Continuing in the same vein that I covered in my blog on the novel version of “Thunderball”, I was a bit surprised in revisiting this novel how much different the James Bond here is, from the one presented in the movies. The novels are much more realistic (as realistic as Bond can get), and the character of James Bond actually drives the stories. In the movies, Bond is more of a cipher, a stock heroic character with very little character arc. This has changed a bit with the Daniel Craig films, but for the first 20 movies, Bond was pretty much Bond. Nothing new to report.
In the novels things took a different turn, especially in the final series of books. Starting with “Thunderball”, James Bond is a man who’s starting to feel the wear and tear of his job. When “On Her Majesty’s Secret Service” (called OHMSS from now on) starts this weariness has doubled. He’s searching for the criminal mastermind Bloefeld and has had no luck at all dragging the villain up. The main espionage arc of the story follows Bond as he discovers a clue, goes under cover, discovers Bloefeld’s hideout and some clues, is exposed, barely escapes, and then with the help of M and other government officials pieces together the plot. The final act is to stage an all out attack on Bloefeld’s lair and stop the plot from coming to fruition. Sounds like typical James Bond.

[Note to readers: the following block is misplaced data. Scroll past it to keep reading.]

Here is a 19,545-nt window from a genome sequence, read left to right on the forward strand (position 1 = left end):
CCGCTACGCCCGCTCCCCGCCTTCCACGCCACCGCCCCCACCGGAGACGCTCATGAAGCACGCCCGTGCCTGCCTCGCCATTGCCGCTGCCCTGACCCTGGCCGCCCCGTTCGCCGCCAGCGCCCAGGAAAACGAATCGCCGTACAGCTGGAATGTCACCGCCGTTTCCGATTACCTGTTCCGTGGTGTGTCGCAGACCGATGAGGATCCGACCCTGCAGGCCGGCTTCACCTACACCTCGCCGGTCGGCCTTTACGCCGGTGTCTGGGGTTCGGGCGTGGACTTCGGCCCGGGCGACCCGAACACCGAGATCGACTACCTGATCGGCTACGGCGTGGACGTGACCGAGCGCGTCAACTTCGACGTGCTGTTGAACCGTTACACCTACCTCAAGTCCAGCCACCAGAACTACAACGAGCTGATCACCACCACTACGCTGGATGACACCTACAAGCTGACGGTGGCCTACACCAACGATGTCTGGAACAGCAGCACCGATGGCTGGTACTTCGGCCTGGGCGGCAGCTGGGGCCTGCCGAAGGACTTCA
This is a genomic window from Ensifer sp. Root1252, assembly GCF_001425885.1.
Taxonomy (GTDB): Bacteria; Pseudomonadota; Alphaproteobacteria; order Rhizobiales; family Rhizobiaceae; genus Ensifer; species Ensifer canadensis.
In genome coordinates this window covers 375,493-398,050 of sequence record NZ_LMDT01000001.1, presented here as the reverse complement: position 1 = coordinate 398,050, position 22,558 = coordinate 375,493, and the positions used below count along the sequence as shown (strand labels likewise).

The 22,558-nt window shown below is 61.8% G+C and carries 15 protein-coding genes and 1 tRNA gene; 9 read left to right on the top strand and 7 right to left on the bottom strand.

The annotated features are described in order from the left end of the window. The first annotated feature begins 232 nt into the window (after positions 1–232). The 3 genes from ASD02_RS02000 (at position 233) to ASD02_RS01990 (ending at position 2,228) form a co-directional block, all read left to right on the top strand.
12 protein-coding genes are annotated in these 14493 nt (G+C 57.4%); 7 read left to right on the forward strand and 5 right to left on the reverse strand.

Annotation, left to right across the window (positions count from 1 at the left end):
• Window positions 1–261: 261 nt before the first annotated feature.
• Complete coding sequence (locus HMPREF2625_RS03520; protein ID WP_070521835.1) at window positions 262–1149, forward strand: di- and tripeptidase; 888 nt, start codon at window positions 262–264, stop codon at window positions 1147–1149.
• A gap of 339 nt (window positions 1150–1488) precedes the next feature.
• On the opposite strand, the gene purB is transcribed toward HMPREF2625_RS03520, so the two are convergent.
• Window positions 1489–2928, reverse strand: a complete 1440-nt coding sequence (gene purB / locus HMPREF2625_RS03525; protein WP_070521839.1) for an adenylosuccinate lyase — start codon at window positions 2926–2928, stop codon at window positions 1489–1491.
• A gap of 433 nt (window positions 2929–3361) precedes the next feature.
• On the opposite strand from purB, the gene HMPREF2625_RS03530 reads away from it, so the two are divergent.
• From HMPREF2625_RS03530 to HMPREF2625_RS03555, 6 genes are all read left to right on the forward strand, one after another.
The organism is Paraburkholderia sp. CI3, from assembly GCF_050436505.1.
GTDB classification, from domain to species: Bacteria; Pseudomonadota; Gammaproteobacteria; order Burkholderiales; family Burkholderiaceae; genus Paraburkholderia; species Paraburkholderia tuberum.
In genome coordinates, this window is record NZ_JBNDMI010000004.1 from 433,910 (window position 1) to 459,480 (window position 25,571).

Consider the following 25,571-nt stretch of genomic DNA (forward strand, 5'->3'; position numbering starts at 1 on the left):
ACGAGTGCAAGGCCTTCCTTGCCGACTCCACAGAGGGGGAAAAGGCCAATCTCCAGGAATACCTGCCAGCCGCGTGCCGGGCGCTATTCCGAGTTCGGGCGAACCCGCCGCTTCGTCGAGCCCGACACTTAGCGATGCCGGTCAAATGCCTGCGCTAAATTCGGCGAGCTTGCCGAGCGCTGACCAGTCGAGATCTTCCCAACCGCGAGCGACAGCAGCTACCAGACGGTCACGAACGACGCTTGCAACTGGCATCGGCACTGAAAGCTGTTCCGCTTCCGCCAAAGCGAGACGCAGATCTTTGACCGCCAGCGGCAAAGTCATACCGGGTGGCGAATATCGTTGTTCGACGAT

But linked with this is another story line. James Bond meets a woman named Tracy. She’s on a self destructive terror across France when she passes him speeding along the narrow and winding streets of a provincial town. After a series of encounters with Tracy, Bond begins to find himself protective of her, dangerously so. He begins to actually think about a life beyond the secret service and one that would be spent with Tracy. Of course his quest for Blofeld intervenes and Bond puts things on hold with Tracy until he can sort the whole mess out.
Yes, we actually have James Bond in love. This love actually ends up coloring some of his experiences during his mission. He does his best to focus on his task, but he can’t help but think about Tracy and their lives together when this is done. Does this cause Bond to make a critical mistake? Well you’ll have to read the book to find out (or see the movie, which is actually pretty close to the book in story structure).
The character of James Bond really drives OHMSS, even more so than it did with “Thunderball”. We get to see more about this man, and how his job affects his life. This sets things up for the conclusion that is one of the most memorable in the entire franchise. The next book, “You Only Live Twice” takes James Bond into the very blackest of pits. Death looms large in that next book and it’s a direct reflection of the events of OHMSS. For me, this is probably my favorite James Bond novel, and most of that is due to the intriguing character of Tracy, and the actual change that takes place for Bond. The adventure parts aren’t bad either, and together it makes OHMSS a solid read.
Do you think a character like James Bond can be more than a cipher in the movies? Or is this something that only works in the novels? What did you think of the story of OHMSS (the movie or the novel)? Do you have a favorite Bond novel?
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